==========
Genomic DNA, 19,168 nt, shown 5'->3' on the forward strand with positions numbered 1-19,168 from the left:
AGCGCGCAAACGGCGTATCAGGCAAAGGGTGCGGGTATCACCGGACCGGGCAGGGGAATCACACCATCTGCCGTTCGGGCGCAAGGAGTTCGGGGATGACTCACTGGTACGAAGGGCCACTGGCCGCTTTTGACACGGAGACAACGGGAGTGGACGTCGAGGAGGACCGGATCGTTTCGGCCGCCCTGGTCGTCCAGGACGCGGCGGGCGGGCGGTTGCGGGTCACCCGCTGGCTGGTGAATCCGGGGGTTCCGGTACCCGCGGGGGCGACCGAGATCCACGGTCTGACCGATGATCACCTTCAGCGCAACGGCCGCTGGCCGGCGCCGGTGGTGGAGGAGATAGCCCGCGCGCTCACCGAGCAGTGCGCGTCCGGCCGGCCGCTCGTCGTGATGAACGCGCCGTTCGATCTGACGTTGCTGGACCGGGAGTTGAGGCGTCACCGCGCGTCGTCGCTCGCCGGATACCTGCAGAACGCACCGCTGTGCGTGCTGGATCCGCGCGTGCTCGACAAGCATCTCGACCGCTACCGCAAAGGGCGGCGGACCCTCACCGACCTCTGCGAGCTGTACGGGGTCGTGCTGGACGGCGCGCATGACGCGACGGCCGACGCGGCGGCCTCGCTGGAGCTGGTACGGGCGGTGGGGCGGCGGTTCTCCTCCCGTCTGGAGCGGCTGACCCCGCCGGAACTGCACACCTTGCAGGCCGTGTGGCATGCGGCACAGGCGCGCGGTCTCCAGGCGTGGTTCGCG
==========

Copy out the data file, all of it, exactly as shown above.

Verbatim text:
Genomic DNA, 19,168 nt, shown 5'->3' on the forward strand with positions numbered 1-19,168 from the left:
AGCGCGCAAACGGCGTATCAGGCAAAGGGTGCGGGTATCACCGGACCGGGCAGGGGAATCACACCATCTGCCGTTCGGGCGCAAGGAGTTCGGGGATGACTCACTGGTACGAAGGGCCACTGGCCGCTTTTGACACGGAGACAACGGGAGTGGACGTCGAGGAGGACCGGATCGTTTCGGCCGCCCTGGTCGTCCAGGACGCGGCGGGCGGGCGGTTGCGGGTCACCCGCTGGCTGGTGAATCCGGGGGTTCCGGTACCCGCGGGGGCGACCGAGATCCACGGTCTGACCGATGATCACCTTCAGCGCAACGGCCGCTGGCCGGCGCCGGTGGTGGAGGAGATAGCCCGCGCGCTCACCGAGCAGTGCGCGTCCGGCCGGCCGCTCGTCGTGATGAACGCGCCGTTCGATCTGACGTTGCTGGACCGGGAGTTGAGGCGTCACCGCGCGTCGTCGCTCGCCGGATACCTGCAGAACGCACCGCTGTGCGTGCTGGATCCGCGCGTGCTCGACAAGCATCTCGACCGCTACCGCAAAGGGCGGCGGACCCTCACCGACCTCTGCGAGCTGTACGGGGTCGTGCTGGACGGCGCGCATGACGCGACGGCCGACGCGGCGGCCTCGCTGGAGCTGGTACGGGCGGTGGGGCGGCGGTTCTCCTCCCGTCTGGAGCGGCTGACCCCGCCGGAACTGCACACCTTGCAGGCCGTGTGGCATGCGGCACAGGCGCGCGGTCTCCAGGCGTGGTTCGCG